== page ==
Putin ‘playing chicken’ with gas supply as Kremlin risks going ‘bust’

Putin ‘playing chicken’ with gas supplies as Russian economy

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Russia has slashed supplies of gas across Europe in retaliation to the international sanctions levelled against the Kremlin for the brutal invasion of Ukraine. As the majority of Europe comes under pressure from soaring energy prices, Moscow has not emerged unscathed as the Russian economy hangs in the balance. State-controlled gas provider Gazprom offered huge financial contributions to the Russian government and, as those profits begin to decline, President Putin may be forced to relinquish his grip on Europe’s energy supply.

Financier Bill Browder, who has significant experience in Russian investment, explained how President Putin’s decision to cut European gas supplies has placed his own economy at risk of collapse.

Speaking on Times Radio, Mr Browder said: “What he is doing is he is playing chicken. 

“He is driving his car as fast as he can towards us and, effectively, we are driving our car as fast as we can towards him.”

He added: “Gazprom is the main source of revenue for the government and if he doesn’t have that money, we have achieved our objectives because of his vindictive behaviour.”

Mr Browder asserted that consumers of Russian gas would be driven to other suppliers as a consequence of Putin’s aggressive strategy, causing Russia to lose out on huge profits.

He continued: “The thing is, we can eventually find other sources of gas. If the prices of gas remain at these levels, then a bunch of things happens.

“One is that people consume less gas, the second thing that happens is that people who are makers of gas elsewhere start pumping more gas and the third thing is that people start replacing their consumption of gas with other types of energy.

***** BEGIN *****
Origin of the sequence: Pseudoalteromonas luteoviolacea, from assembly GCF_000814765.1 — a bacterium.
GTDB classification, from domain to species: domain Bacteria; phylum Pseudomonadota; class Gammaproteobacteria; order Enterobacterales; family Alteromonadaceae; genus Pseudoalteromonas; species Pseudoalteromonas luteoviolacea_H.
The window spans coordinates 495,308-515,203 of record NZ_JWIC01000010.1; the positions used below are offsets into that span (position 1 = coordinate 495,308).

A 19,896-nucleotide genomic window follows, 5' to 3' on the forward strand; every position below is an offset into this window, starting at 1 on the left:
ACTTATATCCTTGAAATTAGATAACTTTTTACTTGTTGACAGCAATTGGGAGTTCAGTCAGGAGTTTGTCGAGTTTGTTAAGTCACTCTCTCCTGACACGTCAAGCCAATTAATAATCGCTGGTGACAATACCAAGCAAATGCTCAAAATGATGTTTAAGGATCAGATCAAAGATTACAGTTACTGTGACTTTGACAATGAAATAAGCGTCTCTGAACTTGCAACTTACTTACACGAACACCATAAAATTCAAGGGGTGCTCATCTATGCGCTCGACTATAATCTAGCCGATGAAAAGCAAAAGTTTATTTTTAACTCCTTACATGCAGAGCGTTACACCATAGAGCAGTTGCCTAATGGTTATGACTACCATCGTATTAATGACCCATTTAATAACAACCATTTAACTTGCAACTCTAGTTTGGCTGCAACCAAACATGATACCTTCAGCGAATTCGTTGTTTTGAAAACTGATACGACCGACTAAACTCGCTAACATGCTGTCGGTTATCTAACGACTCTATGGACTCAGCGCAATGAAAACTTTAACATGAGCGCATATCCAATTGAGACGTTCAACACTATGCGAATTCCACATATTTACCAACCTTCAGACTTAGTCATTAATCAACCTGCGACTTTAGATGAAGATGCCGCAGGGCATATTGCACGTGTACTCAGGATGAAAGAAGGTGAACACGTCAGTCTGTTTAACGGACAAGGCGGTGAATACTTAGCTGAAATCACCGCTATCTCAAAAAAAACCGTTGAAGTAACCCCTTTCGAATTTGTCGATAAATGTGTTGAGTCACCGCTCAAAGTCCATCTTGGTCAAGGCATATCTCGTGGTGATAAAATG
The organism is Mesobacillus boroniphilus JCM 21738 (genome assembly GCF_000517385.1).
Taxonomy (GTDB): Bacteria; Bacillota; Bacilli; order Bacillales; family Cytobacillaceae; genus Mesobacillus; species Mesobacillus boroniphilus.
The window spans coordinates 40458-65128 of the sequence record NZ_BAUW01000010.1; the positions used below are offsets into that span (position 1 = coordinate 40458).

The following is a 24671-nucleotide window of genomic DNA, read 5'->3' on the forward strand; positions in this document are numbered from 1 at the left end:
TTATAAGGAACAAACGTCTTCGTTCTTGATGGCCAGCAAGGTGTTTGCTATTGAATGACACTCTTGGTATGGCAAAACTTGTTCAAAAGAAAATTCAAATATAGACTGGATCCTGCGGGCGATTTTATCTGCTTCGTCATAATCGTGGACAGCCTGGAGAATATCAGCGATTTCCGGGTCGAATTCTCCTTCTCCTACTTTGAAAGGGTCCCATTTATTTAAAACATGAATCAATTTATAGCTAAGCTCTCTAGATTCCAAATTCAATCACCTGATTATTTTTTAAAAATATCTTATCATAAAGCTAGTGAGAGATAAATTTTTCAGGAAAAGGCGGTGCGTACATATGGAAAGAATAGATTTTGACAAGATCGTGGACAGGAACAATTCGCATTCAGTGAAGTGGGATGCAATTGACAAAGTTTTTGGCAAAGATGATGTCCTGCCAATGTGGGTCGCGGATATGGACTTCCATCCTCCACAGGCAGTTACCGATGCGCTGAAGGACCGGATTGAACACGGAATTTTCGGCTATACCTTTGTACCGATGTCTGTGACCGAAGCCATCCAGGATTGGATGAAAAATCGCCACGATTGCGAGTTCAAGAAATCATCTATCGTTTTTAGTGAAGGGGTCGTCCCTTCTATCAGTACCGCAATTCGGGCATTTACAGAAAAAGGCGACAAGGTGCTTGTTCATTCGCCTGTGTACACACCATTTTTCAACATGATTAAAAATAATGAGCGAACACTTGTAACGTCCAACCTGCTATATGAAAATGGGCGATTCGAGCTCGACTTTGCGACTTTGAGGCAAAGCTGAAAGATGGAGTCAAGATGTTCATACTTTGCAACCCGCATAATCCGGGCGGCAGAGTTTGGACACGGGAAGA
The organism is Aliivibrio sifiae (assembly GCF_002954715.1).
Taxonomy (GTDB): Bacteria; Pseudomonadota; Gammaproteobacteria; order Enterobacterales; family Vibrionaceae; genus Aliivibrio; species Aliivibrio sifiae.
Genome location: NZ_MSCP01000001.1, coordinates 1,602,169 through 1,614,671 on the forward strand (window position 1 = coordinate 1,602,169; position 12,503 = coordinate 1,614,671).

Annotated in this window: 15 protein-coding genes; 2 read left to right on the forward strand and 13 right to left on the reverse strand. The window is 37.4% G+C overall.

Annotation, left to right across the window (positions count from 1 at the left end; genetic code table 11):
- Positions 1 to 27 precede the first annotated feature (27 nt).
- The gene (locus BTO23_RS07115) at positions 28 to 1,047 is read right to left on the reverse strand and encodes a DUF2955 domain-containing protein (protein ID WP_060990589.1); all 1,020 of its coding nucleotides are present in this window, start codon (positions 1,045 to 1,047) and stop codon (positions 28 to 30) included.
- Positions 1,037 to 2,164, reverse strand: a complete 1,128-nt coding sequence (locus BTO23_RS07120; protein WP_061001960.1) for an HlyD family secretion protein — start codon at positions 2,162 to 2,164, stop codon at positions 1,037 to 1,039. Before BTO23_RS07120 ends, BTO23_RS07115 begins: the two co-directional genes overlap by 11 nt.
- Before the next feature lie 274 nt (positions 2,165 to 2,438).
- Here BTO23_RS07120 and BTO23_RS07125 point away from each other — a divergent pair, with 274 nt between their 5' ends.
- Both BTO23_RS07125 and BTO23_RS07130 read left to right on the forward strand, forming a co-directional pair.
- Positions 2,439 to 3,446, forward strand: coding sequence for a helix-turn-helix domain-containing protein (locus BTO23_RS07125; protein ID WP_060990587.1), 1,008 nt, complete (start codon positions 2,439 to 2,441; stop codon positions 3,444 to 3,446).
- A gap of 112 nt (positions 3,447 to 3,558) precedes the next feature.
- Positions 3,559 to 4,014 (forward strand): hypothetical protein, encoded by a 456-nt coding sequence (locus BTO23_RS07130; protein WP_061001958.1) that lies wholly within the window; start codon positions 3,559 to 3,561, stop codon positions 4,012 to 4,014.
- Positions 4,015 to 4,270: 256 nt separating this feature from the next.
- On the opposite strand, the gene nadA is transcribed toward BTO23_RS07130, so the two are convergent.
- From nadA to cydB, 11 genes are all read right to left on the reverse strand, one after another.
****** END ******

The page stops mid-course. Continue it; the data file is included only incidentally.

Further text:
“Putin, if he does this for any length of time, his customers in Europe will stop buying from him in the future altogether. If they do that, then he is bust”

Read more: Russia’s Gazprom threatens to freeze Europe to death in two-minute ad

In a major escalation in the energy feud, Kremlin-controlled supplier Gazprom announced on Friday that its Nord Stream 1 pipeline would remain closed indefinitely.

Gas deliveries through the pipeline had already been slashed by 75 percent in June as President Putin hoped to pressure Europe into relenting on trade sanctions.

Press Secretary to the Russian President Dmitry Peskov declared the decision was “not Gazprom’s fault”.

He added: “It is the fault of those politicians who made decisions on these sanctions.”

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The news comes as the Russian restrictions on gas have plunged the UK into an economic crisis of spiralling energy bills.

The new Prime Minister Liz Truss is expected to introduce an emergency freeze on energy costs as Europe remains committed to sanctions against Moscow.

Speaking outside Number Ten, Ms Truss said: “I will deal hands-on with the energy crisis caused by Putin’s war.”

As highlighted by Mr Browder, the new Prime Minister pledged to “secure our future energy supply” by investing in domestic energy, renewable supplies and seeking alternative foreign trade deals.

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